Last year we studied dandelions as part of the spring series but this year I wanted to make sure that we are all on the look-out for our Queen Anne’s Lace. This is a plant that we started observing last summer and then continued through autumn and then winter.
Here are the links to those challenges:
Summer Study: Queen Anne’s Lace
Inside Preparation Work:
- If you studied Queen Anne’s Lace in the past, you may wish to pull out the completed notebook pages to remind yourself of the appearance and location of your Queen Anne’s Lace.
- Read pages 542-545 in the Handbook of Nature Study (Lesson 148). Glean some new points about this interesting plant that is considered a weed by many people.
- Remind yourself what Queen Anne’s Lace looks like by using the accompanying notebook page or the Handbook of Nature Study. More information can be found here: eNature or the USDA.
Outdoor Hour Time:
For this challenge go back to your Queen Anne’s Lace patch and make some springtime observations. If this is your first season of observing Queen Anne’s Lace, you may need to wait until the flowers bloom before finding your own patch. Still take your 15 minutes outdoors and find any wildflower that you can observe in your yard or neighborhood.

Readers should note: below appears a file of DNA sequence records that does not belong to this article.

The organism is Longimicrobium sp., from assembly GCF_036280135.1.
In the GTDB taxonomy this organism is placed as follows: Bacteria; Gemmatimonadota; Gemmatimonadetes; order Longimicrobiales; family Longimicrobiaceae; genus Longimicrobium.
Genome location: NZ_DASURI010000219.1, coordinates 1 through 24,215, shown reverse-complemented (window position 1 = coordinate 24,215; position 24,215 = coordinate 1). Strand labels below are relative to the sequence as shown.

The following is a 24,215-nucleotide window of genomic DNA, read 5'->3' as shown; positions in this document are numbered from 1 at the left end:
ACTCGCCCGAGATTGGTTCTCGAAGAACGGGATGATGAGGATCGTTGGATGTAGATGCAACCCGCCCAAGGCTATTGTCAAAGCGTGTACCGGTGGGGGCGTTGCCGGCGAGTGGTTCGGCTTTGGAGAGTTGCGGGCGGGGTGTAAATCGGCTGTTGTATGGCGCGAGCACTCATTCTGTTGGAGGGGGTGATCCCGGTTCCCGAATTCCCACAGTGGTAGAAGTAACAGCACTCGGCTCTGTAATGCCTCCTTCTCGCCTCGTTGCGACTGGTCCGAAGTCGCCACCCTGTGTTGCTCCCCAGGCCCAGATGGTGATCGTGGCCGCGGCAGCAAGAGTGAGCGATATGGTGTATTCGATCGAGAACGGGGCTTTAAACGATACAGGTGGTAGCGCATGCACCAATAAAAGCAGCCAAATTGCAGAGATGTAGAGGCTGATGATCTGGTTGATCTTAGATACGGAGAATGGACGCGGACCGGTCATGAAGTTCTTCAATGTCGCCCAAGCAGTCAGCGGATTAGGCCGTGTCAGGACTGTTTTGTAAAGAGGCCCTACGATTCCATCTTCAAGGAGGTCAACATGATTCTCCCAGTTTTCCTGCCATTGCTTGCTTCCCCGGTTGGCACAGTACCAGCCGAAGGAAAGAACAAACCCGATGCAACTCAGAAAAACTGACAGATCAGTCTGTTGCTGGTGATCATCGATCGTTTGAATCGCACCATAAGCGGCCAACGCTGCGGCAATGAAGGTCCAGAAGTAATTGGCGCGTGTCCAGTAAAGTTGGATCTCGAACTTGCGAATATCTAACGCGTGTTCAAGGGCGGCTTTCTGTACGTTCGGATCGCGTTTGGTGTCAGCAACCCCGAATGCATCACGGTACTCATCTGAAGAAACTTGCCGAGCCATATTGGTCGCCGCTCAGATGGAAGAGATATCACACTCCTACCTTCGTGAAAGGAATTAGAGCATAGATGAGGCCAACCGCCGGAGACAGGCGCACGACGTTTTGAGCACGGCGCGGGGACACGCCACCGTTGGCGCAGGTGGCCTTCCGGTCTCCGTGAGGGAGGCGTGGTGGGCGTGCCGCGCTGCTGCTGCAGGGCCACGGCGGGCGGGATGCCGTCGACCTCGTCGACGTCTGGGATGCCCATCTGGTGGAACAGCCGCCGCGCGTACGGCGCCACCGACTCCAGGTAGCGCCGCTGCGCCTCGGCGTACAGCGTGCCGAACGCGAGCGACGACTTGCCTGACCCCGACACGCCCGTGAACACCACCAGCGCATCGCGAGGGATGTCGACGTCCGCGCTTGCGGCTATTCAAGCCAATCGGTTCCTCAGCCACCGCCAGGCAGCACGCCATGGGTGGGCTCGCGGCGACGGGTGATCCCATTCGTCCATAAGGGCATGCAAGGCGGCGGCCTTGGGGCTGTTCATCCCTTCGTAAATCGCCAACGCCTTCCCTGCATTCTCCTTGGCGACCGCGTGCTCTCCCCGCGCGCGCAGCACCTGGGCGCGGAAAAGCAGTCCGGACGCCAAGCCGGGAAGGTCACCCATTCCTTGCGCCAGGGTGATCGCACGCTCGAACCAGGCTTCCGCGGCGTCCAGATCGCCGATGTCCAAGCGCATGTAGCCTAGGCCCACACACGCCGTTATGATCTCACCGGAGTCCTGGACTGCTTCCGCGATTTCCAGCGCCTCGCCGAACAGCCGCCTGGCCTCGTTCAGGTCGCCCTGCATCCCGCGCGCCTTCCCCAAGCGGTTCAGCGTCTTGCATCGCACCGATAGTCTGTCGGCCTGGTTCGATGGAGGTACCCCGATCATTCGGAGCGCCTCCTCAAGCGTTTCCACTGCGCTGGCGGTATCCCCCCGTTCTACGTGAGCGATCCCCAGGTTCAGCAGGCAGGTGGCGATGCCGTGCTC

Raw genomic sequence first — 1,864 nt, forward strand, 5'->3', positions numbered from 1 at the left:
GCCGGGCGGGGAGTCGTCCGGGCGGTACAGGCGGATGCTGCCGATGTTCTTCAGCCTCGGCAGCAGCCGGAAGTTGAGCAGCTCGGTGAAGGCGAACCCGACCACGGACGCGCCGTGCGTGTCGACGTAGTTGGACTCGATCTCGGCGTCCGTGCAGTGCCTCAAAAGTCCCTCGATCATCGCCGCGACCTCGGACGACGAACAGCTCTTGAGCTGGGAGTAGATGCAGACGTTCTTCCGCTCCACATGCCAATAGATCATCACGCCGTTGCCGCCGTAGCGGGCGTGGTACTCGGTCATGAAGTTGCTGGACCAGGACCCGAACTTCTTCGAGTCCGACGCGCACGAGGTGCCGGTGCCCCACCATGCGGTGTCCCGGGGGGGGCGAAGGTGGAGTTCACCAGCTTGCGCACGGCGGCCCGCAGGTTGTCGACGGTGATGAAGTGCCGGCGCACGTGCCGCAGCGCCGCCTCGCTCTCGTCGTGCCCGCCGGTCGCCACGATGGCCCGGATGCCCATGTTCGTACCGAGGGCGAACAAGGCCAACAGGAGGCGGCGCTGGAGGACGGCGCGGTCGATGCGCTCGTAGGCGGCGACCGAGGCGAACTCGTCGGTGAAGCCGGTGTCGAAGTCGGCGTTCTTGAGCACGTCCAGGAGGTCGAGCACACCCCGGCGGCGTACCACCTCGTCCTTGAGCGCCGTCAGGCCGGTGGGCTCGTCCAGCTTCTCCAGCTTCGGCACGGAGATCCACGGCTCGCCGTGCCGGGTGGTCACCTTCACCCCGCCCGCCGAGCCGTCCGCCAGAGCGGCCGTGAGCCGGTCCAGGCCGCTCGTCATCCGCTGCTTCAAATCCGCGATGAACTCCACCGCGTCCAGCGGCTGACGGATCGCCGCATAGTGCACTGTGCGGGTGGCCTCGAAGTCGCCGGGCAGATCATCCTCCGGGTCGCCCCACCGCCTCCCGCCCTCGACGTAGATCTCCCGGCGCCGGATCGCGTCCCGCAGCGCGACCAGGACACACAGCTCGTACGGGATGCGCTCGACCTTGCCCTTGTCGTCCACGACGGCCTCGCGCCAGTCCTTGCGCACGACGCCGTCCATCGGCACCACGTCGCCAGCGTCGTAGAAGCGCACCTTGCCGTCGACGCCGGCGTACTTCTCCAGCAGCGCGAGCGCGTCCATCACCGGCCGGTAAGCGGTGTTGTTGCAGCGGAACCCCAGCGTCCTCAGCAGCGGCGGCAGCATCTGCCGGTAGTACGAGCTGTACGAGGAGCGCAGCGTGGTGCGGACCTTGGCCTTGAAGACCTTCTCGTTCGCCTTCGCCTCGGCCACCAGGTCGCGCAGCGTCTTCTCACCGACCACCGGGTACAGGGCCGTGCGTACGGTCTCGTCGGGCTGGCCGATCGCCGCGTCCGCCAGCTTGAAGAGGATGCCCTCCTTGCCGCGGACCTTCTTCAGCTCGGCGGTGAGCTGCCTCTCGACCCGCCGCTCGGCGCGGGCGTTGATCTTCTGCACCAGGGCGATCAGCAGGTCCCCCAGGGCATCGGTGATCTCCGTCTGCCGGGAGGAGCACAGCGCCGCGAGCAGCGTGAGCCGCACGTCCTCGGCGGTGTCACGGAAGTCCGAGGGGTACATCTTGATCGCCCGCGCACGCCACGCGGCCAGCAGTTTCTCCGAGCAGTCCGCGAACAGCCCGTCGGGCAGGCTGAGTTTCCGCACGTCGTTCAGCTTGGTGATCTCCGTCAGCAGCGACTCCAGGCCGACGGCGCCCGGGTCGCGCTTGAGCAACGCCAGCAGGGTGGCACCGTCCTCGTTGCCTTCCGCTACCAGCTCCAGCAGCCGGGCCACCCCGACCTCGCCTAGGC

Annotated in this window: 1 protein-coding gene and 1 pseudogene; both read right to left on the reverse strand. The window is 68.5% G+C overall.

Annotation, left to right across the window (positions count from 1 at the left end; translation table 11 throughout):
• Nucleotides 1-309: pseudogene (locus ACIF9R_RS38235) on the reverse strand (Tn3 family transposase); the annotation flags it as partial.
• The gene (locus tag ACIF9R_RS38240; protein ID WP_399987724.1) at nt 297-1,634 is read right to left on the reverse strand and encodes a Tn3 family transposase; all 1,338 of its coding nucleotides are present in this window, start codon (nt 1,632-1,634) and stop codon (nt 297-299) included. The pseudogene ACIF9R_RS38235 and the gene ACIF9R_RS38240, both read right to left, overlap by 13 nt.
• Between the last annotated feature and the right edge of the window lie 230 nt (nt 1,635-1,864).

Spend a few minutes talking about your outdoor time. Did you see some Queen Anne’s Lace? Did your child have any questions about things that they found interesting during your outdoor time? Use this time to complete a nature journal entry or you can use the Spring Queen Anne’s Lace Notebook Page available HERE.
Here is a link to a Squidoo page that shows exactly how to color your Queen Anne’s Lace with food coloring. I love this idea and we will be doing this over the summer. You may wish to add it to your seasonal activities: Queen Anne’ Lace